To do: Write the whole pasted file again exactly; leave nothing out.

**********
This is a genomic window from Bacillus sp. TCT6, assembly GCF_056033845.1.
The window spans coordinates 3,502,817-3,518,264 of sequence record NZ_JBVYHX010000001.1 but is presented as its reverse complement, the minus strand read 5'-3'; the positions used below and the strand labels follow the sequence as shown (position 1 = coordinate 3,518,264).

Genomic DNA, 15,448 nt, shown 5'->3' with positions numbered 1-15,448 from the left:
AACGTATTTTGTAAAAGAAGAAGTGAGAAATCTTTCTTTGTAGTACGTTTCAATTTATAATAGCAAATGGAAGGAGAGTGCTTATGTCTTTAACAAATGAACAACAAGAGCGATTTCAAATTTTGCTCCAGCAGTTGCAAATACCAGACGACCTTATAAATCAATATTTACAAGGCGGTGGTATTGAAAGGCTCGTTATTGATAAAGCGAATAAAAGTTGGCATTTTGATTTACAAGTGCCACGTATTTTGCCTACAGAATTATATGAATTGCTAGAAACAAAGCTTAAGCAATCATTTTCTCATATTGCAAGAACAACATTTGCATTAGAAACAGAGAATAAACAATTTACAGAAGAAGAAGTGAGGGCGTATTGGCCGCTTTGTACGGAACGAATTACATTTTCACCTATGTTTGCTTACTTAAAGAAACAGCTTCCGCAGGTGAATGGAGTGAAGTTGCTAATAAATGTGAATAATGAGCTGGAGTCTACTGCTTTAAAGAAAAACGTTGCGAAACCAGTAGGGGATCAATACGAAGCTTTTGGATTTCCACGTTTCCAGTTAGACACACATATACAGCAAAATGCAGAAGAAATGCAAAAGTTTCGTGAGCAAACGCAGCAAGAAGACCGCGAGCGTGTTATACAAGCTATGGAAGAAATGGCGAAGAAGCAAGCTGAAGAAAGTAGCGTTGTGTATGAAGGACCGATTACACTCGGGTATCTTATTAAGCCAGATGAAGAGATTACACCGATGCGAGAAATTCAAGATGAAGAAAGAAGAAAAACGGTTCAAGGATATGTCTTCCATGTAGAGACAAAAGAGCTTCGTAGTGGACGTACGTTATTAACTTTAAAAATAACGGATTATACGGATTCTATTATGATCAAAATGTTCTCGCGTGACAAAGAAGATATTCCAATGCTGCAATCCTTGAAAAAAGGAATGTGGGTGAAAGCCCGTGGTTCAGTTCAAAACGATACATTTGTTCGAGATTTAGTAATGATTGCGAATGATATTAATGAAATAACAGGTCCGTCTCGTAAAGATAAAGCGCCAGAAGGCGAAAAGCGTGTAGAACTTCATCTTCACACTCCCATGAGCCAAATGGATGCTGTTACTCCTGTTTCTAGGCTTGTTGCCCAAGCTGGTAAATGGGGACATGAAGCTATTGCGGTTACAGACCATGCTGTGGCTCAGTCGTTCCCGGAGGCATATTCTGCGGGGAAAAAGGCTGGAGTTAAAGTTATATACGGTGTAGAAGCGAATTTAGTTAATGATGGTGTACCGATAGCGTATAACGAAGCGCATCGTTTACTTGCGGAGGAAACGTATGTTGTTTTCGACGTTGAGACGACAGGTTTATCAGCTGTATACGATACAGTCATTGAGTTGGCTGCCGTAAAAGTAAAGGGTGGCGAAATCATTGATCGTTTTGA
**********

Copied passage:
This is a genomic window from Bacillus sp. TCT6, assembly GCF_056033845.1.
The window spans coordinates 3,502,817-3,518,264 of sequence record NZ_JBVYHX010000001.1 but is presented as its reverse complement, the minus strand read 5'-3'; the positions used below and the strand labels follow the sequence as shown (position 1 = coordinate 3,518,264).

Genomic DNA, 15,448 nt, shown 5'->3' with positions numbered 1-15,448 from the left:
AACGTATTTTGTAAAAGAAGAAGTGAGAAATCTTTCTTTGTAGTACGTTTCAATTTATAATAGCAAATGGAAGGAGAGTGCTTATGTCTTTAACAAATGAACAACAAGAGCGATTTCAAATTTTGCTCCAGCAGTTGCAAATACCAGACGACCTTATAAATCAATATTTACAAGGCGGTGGTATTGAAAGGCTCGTTATTGATAAAGCGAATAAAAGTTGGCATTTTGATTTACAAGTGCCACGTATTTTGCCTACAGAATTATATGAATTGCTAGAAACAAAGCTTAAGCAATCATTTTCTCATATTGCAAGAACAACATTTGCATTAGAAACAGAGAATAAACAATTTACAGAAGAAGAAGTGAGGGCGTATTGGCCGCTTTGTACGGAACGAATTACATTTTCACCTATGTTTGCTTACTTAAAGAAACAGCTTCCGCAGGTGAATGGAGTGAAGTTGCTAATAAATGTGAATAATGAGCTGGAGTCTACTGCTTTAAAGAAAAACGTTGCGAAACCAGTAGGGGATCAATACGAAGCTTTTGGATTTCCACGTTTCCAGTTAGACACACATATACAGCAAAATGCAGAAGAAATGCAAAAGTTTCGTGAGCAAACGCAGCAAGAAGACCGCGAGCGTGTTATACAAGCTATGGAAGAAATGGCGAAGAAGCAAGCTGAAGAAAGTAGCGTTGTGTATGAAGGACCGATTACACTCGGGTATCTTATTAAGCCAGATGAAGAGATTACACCGATGCGAGAAATTCAAGATGAAGAAAGAAGAAAAACGGTTCAAGGATATGTCTTCCATGTAGAGACAAAAGAGCTTCGTAGTGGACGTACGTTATTAACTTTAAAAATAACGGATTATACGGATTCTATTATGATCAAAATGTTCTCGCGTGACAAAGAAGATATTCCAATGCTGCAATCCTTGAAAAAAGGAATGTGGGTGAAAGCCCGTGGTTCAGTTCAAAACGATACATTTGTTCGAGATTTAGTAATGATTGCGAATGATATTAATGAAATAACAGGTCCGTCTCGTAAAGATAAAGCGCCAGAAGGCGAAAAGCGTGTAGAACTTCATCTTCACACTCCCATGAGCCAAATGGATGCTGTTACTCCTGTTTCTAGGCTTGTTGCCCAAGCTGGTAAATGGGGACATGAAGCTATTGCGGTTACAGACCATGCTGTGGCTCAGTCGTTCCCGGAGGCATATTCTGCGGGGAAAAAGGCTGGAGTTAAAGTTATATACGGTGTAGAAGCGAATTTAGTTAATGATGGTGTACCGATAGCGTATAACGAAGCGCATCGTTTACTTGCGGAGGAAACGTATGTTGTTTTCGACGTTGAGACGACAGGTTTATCAGCTGTATACGATACAGTCATTGAGTTGGCTGCCGTAAAAGTAAAGGGTGGCGAAATCATTGATCGTTTTGA